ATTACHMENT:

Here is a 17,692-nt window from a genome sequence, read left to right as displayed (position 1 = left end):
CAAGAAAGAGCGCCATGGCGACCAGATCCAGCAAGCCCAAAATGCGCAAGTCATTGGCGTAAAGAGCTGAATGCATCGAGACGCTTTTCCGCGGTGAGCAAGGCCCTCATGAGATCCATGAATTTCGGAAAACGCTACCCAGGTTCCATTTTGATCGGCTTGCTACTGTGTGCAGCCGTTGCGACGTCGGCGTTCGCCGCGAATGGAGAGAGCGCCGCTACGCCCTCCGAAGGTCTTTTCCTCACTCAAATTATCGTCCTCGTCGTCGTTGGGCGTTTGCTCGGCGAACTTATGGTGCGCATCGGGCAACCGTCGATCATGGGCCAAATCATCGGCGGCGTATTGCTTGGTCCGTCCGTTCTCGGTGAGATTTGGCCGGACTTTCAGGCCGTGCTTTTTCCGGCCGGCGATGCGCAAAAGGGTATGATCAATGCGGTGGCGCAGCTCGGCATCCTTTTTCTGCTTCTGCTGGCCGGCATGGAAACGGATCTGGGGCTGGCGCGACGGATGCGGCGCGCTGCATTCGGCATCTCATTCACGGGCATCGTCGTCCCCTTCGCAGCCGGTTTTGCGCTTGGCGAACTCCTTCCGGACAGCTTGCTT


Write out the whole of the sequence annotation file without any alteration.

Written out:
Here is a 17,692-nt window from a genome sequence, read left to right as displayed (position 1 = left end):
CAAGAAAGAGCGCCATGGCGACCAGATCCAGCAAGCCCAAAATGCGCAAGTCATTGGCGTAAAGAGCTGAATGCATCGAGACGCTTTTCCGCGGTGAGCAAGGCCCTCATGAGATCCATGAATTTCGGAAAACGCTACCCAGGTTCCATTTTGATCGGCTTGCTACTGTGTGCAGCCGTTGCGACGTCGGCGTTCGCCGCGAATGGAGAGAGCGCCGCTACGCCCTCCGAAGGTCTTTTCCTCACTCAAATTATCGTCCTCGTCGTCGTTGGGCGTTTGCTCGGCGAACTTATGGTGCGCATCGGGCAACCGTCGATCATGGGCCAAATCATCGGCGGCGTATTGCTTGGTCCGTCCGTTCTCGGTGAGATTTGGCCGGACTTTCAGGCCGTGCTTTTTCCGGCCGGCGATGCGCAAAAGGGTATGATCAATGCGGTGGCGCAGCTCGGCATCCTTTTTCTGCTTCTGCTGGCCGGCATGGAAACGGATCTGGGGCTGGCGCGACGGATGCGGCGCGCTGCATTCGGCATCTCATTCACGGGCATCGTCGTCCCCTTCGCAGCCGGTTTTGCGCTTGGCGAACTCCTTCCGGACAGCTTGCTT